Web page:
The Blade Itself

Related Posts
Best Served Cold

Springtime in Styria. And that means war. There have been nineteen years of blood. The ruthless Grand Duke Orso is locked in a vicious struggle with the squabbling League of Eight, and between them they have bled the land white. Read more

The Judging Eye: One (The Aspect-emperor, 1)

The Darkness That Comes Before, The Warrior Prophet, and The Thousandfold Thought --collectively the Prince of Nothing Saga-were R. Scott Bakker's magnificent debut into the upper echelon of epic fantasy. In those three books, Bakker created a world that was Read more

The Blade Itself
Date:
MainCategory:
Type:
trope:
Published: 2015-09-08
Lenght:
Seriesize:
Narrator:
Reception:
Protagonist:

The first novel in the First Law Trilogy and debut fantasy novel from New York Times bestseller, Joe Abercrombie.

Logen Ninefingers, infamous barbarian, has finally run out of luck. Caught in one feud too many, he’s on the verge of becoming a dead barbarian — leaving nothing behind him but bad songs, dead friends, and a lot of happy enemies.

Nobleman, dashing officer, and paragon of selfishness, Captain Jezal dan Luthar has nothing more dangerous in mind than fleecing his friends at cards and dreaming of glory in the fencing circle. But war is brewing, and on the battlefields of the frozen North they fight by altogether bloodier rules.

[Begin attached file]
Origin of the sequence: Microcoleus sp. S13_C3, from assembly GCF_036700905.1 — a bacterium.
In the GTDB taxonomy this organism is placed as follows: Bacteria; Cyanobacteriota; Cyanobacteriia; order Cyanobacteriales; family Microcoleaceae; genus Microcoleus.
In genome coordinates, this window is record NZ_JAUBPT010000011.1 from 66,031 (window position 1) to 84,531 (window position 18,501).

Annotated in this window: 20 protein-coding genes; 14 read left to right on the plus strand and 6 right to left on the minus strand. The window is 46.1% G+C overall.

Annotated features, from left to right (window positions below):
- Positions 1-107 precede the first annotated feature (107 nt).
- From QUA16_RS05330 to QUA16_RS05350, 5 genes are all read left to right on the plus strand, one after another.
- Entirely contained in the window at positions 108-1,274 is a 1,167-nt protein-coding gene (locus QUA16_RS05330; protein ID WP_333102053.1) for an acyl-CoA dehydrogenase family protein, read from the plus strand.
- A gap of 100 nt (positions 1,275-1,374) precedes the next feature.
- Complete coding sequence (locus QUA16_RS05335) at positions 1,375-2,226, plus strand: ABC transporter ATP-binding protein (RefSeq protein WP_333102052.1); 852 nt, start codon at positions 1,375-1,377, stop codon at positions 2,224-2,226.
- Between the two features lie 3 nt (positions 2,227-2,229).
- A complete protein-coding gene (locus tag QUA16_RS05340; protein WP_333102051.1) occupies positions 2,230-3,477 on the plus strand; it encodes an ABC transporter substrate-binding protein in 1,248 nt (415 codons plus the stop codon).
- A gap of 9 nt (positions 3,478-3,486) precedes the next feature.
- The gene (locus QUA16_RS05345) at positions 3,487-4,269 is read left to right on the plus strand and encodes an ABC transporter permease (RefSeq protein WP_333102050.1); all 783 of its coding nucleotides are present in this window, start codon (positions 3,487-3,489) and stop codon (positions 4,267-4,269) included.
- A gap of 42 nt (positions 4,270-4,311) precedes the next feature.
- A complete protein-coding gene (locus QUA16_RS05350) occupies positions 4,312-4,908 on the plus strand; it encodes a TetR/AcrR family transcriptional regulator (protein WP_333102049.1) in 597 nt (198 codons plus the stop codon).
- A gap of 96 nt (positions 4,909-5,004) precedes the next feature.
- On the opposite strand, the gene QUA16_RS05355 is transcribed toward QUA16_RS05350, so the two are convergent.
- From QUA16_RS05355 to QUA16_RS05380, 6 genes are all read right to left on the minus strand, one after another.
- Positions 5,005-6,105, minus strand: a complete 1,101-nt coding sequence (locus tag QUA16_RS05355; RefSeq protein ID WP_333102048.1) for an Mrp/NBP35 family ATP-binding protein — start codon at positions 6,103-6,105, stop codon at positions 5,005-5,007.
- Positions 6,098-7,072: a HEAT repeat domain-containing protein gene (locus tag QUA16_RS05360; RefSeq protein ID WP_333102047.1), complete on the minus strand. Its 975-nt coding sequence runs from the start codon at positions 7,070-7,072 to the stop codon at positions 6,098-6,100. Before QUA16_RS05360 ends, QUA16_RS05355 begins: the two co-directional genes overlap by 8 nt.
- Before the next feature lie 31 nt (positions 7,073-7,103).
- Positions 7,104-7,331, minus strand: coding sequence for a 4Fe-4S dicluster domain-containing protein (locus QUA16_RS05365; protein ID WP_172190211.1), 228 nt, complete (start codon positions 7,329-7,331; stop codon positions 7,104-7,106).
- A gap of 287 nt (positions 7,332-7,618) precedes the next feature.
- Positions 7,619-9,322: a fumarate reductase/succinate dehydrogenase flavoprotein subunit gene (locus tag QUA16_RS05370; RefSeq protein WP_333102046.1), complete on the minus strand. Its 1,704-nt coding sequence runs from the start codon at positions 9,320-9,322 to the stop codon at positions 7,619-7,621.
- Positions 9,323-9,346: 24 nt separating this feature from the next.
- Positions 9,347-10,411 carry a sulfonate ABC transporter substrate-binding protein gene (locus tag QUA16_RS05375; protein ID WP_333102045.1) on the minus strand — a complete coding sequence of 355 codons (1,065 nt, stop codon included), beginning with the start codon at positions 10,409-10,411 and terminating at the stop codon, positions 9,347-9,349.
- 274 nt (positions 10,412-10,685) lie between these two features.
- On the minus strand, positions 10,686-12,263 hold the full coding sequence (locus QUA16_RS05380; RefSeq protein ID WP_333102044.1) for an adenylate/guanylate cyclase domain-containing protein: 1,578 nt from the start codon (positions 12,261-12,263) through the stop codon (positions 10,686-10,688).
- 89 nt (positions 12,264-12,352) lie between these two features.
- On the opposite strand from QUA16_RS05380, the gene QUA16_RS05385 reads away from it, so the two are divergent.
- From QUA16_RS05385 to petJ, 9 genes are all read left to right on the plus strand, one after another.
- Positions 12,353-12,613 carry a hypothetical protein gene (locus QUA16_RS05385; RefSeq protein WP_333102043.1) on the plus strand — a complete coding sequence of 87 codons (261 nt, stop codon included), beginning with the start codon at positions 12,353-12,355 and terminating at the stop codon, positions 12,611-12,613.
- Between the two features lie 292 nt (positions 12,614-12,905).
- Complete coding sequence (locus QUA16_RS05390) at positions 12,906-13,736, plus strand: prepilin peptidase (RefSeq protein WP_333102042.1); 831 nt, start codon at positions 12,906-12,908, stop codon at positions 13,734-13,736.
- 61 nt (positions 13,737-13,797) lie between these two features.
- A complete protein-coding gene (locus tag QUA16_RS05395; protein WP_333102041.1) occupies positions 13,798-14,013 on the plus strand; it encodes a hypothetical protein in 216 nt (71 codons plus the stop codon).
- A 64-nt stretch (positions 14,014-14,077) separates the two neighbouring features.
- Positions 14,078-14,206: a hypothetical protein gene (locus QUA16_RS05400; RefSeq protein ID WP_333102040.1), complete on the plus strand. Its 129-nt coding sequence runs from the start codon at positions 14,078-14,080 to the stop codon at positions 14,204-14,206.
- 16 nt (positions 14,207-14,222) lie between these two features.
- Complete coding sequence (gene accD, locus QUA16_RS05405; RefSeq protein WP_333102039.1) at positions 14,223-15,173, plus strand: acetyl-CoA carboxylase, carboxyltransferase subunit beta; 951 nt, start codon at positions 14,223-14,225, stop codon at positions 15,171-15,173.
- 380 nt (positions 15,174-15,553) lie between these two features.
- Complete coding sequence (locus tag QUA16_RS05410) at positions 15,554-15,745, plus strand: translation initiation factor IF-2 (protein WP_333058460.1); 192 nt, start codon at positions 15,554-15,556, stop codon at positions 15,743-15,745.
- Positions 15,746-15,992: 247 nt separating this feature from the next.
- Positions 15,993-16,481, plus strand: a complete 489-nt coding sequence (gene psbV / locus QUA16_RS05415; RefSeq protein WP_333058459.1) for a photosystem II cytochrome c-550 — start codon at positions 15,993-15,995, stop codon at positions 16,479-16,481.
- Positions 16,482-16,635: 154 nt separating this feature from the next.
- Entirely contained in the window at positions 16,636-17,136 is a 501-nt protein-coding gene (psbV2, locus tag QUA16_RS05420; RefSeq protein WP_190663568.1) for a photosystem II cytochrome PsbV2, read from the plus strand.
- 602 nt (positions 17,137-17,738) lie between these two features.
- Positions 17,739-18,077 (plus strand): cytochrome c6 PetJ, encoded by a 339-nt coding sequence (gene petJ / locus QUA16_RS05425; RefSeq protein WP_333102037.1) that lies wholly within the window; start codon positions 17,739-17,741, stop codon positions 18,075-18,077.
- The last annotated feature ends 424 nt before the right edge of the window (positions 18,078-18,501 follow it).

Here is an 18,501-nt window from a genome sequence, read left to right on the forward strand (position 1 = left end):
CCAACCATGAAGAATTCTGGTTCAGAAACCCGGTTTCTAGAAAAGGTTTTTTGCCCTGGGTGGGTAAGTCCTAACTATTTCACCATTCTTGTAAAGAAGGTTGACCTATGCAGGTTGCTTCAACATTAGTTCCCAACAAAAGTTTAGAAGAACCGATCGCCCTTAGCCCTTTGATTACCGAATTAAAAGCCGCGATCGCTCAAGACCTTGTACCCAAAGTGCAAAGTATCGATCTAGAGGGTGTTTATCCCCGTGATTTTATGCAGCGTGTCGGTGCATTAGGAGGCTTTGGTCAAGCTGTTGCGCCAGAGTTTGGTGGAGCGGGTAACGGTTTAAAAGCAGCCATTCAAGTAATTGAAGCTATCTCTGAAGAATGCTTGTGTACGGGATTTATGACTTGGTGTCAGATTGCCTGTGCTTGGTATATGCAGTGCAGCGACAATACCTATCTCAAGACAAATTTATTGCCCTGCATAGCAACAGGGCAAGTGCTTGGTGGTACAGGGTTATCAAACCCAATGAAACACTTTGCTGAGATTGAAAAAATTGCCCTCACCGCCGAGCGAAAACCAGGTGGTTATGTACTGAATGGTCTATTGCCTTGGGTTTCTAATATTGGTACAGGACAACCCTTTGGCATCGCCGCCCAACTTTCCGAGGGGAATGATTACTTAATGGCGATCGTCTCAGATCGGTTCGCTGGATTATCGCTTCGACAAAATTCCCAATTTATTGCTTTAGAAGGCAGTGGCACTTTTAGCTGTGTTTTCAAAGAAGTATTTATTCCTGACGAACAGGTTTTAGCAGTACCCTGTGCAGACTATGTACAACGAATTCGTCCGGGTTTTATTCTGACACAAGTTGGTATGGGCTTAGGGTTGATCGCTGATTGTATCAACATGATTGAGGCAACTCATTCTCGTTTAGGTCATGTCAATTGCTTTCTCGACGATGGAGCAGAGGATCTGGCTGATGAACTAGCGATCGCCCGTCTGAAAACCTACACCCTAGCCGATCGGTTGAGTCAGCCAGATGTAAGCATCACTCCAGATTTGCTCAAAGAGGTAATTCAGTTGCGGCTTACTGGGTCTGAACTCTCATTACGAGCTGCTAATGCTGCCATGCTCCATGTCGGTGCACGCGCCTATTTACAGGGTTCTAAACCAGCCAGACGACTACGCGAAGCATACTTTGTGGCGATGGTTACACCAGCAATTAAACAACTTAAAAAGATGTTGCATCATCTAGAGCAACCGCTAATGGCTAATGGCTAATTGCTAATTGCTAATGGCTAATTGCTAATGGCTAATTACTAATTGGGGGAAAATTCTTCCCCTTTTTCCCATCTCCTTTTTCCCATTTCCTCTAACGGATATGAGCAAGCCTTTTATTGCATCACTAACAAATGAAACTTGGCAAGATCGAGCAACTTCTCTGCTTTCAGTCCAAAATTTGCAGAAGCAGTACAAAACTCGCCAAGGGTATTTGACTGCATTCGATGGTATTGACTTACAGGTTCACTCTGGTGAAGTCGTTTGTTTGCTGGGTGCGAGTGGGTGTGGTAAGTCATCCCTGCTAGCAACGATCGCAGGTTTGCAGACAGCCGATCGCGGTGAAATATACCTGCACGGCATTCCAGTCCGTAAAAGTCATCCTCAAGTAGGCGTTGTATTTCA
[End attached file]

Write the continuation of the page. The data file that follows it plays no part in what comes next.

Inquisitor Glokta, cripple turned torturer, would like nothing better than to see Jezal come home in a box. But then Glokta hates everyone: cutting treason out of the Union one confession at a time leaves little room for friendship. His latest trail of corpses may lead him right to the rotten heart of government, if he can stay alive long enough to follow it.

Enter the wizard, Bayaz. A bald old man with a terrible temper and a pathetic assistant, he could be the First of the Magi, he could be a spectacular fraud, but whatever he is, he’s about to make the lives of Logen, Jezal, and Glokta a whole lot more difficult.

Murderous conspiracies rise to the surface, old scores are ready to be settled, and the line between hero and villain is sharp enough to draw blood.

Unpredictable, compelling, wickedly funny, and packed with unforgettable characters, The Blade Itself is noir fantasy with a real cutting edge.

Leave a Reply